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Why the Premier League has got cold feet about shutting the summer window early
The decision taken two years ago could be reversed.
Premier League clubs look set to reverse their 2017 decision to shut the summer transfer window at the start of new season and fall in line with rest of Europe once more.
Here, PA explains what the league was trying to do and why many feel the move has failed.
Why did England’s clubs make the change?
The 2017/18 season started, as usual, in the second week of August but the first three weeks of the campaign were dominated by transfer talk, moaning managers and ‘wantaway’ players. Liverpool spent the summer resisting Barcelona’s distracting advances for Philippe Coutinho, only to then poach Alex Oxlade-Chamberlain from Arsenal on deadline day, a week after he put in a distracted display for the Gunners at Anfield. Sir Alex Ferguson and Arsene Wenger had never liked starting the season with the transfer window open, saying it disrupted planning and upset players, and now the likes of Jurgen Klopp, Ronald Koeman and Jose Mourinho were singing from the same hymn sheet.
How did the league respond?
Officially, the Premier League is neutral on these matters, as it is up to the clubs what they do, as long as they operate within UK employment law and FIFA’s global guidelines. But the then-league boss Richard Scudamore was sympathetic to the idea and a vote was held at a regular meeting of the league’s 20 shareholders in September 2017. A two-thirds majority, or 14 clubs, was needed to shunt the window forward three weeks and 14 was what the idea’s backers got, with both Manchester clubs, Crystal Palace, Swansea and Everton voted against and Burnley abstaining.
Why did United ignore their current and former managers’ wishes?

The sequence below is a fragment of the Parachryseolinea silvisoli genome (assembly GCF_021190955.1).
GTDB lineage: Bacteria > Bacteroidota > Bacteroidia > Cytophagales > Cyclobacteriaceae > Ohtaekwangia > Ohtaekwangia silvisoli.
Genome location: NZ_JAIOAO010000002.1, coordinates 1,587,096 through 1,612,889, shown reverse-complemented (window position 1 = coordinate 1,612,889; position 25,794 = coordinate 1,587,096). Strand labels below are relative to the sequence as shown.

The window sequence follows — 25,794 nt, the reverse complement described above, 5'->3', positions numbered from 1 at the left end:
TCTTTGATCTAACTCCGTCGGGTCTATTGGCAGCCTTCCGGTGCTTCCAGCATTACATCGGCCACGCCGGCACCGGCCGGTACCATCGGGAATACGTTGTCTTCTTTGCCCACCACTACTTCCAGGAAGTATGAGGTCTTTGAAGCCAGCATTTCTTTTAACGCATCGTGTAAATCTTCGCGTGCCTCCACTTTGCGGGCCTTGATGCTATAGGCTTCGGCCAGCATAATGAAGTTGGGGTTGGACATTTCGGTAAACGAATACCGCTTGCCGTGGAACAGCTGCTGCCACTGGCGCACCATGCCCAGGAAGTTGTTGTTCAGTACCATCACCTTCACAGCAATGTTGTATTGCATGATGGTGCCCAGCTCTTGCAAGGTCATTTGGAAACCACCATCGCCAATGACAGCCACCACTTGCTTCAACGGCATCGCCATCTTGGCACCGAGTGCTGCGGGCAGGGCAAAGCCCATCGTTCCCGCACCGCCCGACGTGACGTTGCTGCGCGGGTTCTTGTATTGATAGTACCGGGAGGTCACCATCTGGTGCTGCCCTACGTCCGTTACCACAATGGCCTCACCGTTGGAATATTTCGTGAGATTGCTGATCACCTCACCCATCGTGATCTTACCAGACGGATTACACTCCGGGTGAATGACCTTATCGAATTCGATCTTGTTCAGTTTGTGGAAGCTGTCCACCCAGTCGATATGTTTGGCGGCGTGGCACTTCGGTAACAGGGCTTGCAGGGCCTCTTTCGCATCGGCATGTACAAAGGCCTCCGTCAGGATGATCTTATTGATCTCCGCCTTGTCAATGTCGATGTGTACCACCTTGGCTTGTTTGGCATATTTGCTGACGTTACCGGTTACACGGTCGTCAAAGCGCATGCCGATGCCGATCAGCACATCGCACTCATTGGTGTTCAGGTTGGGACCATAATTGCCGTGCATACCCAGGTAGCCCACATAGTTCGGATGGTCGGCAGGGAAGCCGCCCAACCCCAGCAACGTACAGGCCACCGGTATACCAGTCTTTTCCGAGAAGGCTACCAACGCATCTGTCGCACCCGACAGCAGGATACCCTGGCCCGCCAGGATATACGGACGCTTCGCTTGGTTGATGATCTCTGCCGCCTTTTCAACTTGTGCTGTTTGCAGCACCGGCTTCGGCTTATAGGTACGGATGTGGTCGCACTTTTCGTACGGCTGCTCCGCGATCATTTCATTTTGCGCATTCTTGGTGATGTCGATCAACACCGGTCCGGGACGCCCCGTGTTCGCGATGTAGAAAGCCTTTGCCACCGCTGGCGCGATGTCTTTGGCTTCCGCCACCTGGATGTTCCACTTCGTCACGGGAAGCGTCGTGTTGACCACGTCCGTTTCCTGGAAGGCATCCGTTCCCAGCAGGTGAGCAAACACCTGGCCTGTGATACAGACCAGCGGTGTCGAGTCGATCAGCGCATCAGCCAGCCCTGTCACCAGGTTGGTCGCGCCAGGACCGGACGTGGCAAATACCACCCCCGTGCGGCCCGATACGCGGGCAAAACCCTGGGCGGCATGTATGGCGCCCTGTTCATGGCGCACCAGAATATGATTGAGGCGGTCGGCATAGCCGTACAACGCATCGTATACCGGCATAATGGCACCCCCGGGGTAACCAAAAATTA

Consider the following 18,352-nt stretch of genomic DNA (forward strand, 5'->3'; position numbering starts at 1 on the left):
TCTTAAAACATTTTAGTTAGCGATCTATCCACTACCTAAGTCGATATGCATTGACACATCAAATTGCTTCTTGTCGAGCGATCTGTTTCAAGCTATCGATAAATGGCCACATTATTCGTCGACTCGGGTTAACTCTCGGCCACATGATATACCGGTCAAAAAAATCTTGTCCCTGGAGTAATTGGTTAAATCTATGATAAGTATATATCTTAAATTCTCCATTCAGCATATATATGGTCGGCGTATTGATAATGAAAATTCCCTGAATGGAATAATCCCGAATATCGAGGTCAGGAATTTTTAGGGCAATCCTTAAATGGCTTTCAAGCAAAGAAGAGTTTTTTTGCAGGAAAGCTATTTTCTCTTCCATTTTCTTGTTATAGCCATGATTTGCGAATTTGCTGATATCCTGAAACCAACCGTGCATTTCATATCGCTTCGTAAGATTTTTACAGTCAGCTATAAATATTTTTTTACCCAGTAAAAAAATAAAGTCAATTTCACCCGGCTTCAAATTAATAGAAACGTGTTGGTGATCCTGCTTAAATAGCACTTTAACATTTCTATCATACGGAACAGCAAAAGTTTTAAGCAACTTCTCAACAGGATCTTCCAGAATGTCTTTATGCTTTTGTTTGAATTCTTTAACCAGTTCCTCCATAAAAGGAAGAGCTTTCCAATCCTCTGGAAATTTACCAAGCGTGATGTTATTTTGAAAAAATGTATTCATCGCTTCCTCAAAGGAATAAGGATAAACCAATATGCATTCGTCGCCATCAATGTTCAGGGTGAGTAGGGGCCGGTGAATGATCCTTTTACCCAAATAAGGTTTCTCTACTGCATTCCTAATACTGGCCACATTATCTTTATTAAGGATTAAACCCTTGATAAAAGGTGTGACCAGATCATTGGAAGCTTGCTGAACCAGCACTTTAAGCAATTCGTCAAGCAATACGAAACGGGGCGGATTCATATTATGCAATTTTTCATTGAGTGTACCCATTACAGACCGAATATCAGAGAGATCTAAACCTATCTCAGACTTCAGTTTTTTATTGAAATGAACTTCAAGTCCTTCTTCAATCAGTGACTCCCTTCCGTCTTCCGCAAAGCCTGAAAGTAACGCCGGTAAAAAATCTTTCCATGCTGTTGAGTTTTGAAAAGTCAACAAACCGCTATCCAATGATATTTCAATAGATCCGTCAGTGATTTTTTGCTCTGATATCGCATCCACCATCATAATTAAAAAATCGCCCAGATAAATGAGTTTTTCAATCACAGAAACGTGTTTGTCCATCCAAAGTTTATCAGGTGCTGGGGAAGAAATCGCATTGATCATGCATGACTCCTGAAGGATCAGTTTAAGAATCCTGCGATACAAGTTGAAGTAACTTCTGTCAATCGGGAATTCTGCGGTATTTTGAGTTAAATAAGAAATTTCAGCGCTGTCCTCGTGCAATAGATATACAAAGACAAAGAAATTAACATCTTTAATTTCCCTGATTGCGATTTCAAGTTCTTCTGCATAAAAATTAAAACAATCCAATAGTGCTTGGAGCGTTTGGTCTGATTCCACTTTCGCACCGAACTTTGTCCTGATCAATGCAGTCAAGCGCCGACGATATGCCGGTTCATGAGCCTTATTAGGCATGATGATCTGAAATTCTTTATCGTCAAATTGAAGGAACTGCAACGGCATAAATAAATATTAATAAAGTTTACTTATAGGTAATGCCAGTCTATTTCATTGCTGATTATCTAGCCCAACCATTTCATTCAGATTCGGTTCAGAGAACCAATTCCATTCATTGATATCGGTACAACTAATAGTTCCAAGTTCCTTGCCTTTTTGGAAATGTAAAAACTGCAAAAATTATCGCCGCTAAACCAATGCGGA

The club’s executive vice-chairman Ed Woodward voted against the idea for the simple reason that he thought the Premier League was handing an advantage in the transfer market to its foreign rivals. And he was not alone in thinking this – in fact, City’s bosses ignored the preferences of their current and former managers, Pep Guardiola and Manuel Pellegrini, as well. But the Manchester giants lost this argument because most of the other clubs believed a) Liverpool had proved they could say no to La Liga’s giants b) it was the right thing to do and c) the rest of Europe would eventually realise this, too.
So what happened?
Europe stuck together, leaving England isolated. Sound familiar? Despite a thumbs-up for the move from UEFA president Aleksander Ceferin and some supportive comments from German and Italian clubs, the Bundesliga, La Liga, Ligue 1 and Serie A decided to leave the window alone and take the 20 or so extra days of shopping that were on offer.
How did that go down?
It has taken two years to sink in but it would seem enough Premier League managers, and their chief executives, have realised the European leagues are not going to copy England’s brave, moral stance unless they have to. Unlike the last vote, only a majority of 11 is needed to reverse the decision and it would appear Liverpool and Spurs are among those to have changed sides. The latter’s manager Mauricio Pochettino has spent the last few weeks fretting about Christian Eriksen’s future, while Klopp has not had to fight off any raids on his squad but has said he thinks the decision to close the window early was a nice idea but it has not worked because everyone should shut it at the same time.
What happens next?
The matter is understood to be on the agenda for next Thursday’s regular shareholders’ meeting, although that could just be for a preliminary conversation before voting on it at the next meeting in November. In the meantime, the clubs can now relax, as transfer windows shut across Europe on Monday and they can also reflect on the £50million or so of transfer fees they received from elsewhere since closing their window on August 8 – a sum that contributed to the league’s lowest summer net spend, £575million, since 2015. It should also be noted that the Premier League still outspent any other league this summer, with a total outlay of just over £1.4billion.